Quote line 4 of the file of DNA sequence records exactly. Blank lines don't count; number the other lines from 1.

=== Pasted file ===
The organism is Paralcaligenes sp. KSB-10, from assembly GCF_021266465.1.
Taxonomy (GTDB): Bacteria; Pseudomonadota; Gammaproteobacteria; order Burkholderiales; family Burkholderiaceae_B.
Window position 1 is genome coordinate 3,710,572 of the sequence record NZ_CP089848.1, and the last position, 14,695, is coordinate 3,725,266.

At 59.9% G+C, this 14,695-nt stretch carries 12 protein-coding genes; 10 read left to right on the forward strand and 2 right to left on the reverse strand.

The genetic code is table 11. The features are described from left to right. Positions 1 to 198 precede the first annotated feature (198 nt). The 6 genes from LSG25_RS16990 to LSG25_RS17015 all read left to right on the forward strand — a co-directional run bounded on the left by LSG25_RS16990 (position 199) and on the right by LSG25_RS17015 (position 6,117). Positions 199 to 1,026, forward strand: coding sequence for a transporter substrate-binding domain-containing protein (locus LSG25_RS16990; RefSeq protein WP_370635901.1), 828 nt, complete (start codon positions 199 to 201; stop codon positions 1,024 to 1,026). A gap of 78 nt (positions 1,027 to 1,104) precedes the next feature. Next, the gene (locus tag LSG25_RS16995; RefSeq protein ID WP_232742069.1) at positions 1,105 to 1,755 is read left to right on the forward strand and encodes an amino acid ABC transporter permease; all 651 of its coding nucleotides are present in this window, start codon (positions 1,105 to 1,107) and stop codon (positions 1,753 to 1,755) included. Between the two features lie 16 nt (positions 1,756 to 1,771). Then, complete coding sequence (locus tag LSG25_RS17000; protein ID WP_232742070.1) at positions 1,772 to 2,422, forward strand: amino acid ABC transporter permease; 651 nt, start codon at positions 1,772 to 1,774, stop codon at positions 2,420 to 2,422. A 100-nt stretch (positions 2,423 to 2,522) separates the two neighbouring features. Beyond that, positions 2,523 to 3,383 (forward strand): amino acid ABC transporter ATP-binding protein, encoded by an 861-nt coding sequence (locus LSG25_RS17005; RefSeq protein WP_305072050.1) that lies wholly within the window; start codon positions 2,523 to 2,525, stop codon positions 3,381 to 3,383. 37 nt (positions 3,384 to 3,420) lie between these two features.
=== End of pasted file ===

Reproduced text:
At 59.9% G+C, this 14,695-nt stretch carries 12 protein-coding genes; 10 read left to right on the forward strand and 2 right to left on the reverse strand.